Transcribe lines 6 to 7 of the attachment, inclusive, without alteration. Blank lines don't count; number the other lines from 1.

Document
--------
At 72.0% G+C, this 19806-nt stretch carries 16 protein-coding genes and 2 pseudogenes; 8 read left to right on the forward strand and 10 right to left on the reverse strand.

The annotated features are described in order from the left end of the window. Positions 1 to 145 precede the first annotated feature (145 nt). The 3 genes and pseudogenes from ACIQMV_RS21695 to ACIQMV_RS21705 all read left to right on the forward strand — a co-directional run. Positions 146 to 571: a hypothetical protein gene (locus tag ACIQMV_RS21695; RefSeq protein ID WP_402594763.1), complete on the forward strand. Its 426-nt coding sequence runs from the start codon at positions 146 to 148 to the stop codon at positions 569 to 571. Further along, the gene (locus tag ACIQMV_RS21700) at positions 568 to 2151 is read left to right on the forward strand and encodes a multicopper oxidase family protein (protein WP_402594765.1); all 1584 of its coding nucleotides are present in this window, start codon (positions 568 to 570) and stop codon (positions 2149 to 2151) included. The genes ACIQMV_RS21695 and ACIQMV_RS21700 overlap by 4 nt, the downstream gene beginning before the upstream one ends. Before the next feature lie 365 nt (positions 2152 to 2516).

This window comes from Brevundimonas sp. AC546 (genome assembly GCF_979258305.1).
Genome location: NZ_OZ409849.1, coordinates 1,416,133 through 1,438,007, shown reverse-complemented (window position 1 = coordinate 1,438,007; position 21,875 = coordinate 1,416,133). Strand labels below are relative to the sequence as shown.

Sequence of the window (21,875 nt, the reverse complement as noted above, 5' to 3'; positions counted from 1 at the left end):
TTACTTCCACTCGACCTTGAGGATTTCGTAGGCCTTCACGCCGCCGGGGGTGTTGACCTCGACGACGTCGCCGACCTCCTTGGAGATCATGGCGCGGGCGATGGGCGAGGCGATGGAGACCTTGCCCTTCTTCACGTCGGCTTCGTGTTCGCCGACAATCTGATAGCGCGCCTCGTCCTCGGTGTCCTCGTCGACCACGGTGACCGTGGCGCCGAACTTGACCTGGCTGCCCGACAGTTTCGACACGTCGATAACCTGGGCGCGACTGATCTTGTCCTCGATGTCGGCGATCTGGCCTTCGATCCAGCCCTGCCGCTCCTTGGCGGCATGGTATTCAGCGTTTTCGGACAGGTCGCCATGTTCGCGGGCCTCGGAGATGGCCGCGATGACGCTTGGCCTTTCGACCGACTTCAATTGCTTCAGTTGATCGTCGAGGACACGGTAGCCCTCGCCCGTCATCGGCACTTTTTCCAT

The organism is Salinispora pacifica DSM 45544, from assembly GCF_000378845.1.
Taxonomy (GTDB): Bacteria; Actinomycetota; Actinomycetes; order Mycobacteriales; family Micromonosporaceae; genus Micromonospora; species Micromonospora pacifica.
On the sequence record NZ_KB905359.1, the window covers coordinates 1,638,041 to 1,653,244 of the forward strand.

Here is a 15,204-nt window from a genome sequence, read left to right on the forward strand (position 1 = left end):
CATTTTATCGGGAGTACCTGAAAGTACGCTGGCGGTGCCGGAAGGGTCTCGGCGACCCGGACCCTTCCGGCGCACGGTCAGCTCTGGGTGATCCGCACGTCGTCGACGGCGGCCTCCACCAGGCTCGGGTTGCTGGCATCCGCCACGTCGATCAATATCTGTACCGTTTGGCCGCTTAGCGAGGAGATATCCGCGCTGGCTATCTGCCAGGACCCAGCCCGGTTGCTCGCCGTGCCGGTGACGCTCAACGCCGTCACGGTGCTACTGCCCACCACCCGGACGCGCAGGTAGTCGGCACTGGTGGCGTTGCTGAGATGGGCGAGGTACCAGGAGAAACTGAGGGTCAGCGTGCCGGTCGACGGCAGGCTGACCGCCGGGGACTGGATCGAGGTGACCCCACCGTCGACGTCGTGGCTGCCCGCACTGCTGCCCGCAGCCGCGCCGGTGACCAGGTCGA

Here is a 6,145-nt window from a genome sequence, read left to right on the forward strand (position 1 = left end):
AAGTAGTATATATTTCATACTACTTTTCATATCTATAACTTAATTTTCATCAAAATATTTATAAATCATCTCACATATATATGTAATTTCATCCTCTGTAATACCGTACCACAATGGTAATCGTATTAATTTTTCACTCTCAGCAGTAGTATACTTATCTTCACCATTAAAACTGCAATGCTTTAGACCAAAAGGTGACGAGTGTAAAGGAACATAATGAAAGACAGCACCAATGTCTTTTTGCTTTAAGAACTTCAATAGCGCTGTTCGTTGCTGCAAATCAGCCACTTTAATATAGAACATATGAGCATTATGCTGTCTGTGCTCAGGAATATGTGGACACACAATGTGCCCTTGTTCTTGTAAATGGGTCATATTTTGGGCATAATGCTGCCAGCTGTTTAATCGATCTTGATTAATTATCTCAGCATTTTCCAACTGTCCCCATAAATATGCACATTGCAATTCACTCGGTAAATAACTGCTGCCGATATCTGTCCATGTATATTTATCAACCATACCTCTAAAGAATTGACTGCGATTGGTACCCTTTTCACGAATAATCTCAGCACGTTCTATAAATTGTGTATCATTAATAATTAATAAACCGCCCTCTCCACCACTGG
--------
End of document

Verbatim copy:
TTACTTCCACTCGACCTTGAGGATTTCGTAGGCCTTCACGCCGCCGGGGGTGTTGACCTCGACGACGTCGCCGACCTCCTTGGAGATCATGGCGCGGGCGATGGGCGAGGCGATGGAGACCTTGCCCTTCTTCACGTCGGCTTCGTGTTCGCCGACAATCTGATAGCGCGCCTCGTCCTCGGTGTCCTCGTCGACCACGGTGACCGTGGCGCCGAACTTGACCTGGCTGCCCGACAGTTTCGACACGTCGATAACCTGGGCGCGACTGATCTTGTCCTCGATGTCGGCGATCTGGCCTTCGATCCAGCCCTGCCGCTCCTTGGCGGCATGGTATTCAGCGTTTTCGGACAGGTCGCCATGTTCGCGGGCCTCGGAGATGGCCGCGATGACGCTTGGCCTTTCGACCGACTTCAATTGCTTCAGTTGATCGTCGAGGACACGGTAGCCCTCGCCCGTCATCGGCACTTTTTCCAT

The organism is Salinispora pacifica DSM 45544, from assembly GCF_000378845.1.